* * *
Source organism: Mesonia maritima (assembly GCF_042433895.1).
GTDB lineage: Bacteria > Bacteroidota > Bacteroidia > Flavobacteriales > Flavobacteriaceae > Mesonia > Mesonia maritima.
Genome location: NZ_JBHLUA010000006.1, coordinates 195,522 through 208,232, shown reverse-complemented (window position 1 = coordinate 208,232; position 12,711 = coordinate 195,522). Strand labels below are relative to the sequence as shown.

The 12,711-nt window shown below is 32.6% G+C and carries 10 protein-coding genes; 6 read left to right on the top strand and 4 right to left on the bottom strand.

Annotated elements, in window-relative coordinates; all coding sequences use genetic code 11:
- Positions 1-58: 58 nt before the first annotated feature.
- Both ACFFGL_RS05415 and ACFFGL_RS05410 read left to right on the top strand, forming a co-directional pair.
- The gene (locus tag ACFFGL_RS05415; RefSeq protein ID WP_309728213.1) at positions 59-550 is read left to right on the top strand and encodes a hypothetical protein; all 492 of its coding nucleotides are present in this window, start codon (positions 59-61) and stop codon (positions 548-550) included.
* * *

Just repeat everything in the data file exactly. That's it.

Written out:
Source organism: Mesonia maritima (assembly GCF_042433895.1).
GTDB lineage: Bacteria > Bacteroidota > Bacteroidia > Flavobacteriales > Flavobacteriaceae > Mesonia > Mesonia maritima.
Genome location: NZ_JBHLUA010000006.1, coordinates 195,522 through 208,232, shown reverse-complemented (window position 1 = coordinate 208,232; position 12,711 = coordinate 195,522). Strand labels below are relative to the sequence as shown.

The 12,711-nt window shown below is 32.6% G+C and carries 10 protein-coding genes; 6 read left to right on the top strand and 4 right to left on the bottom strand.

Annotated elements, in window-relative coordinates; all coding sequences use genetic code 11:
- Positions 1-58: 58 nt before the first annotated feature.
- Both ACFFGL_RS05415 and ACFFGL_RS05410 read left to right on the top strand, forming a co-directional pair.
- The gene (locus tag ACFFGL_RS05415; RefSeq protein ID WP_309728213.1) at positions 59-550 is read left to right on the top strand and encodes a hypothetical protein; all 492 of its coding nucleotides are present in this window, start codon (positions 59-61) and stop codon (positions 548-550) included.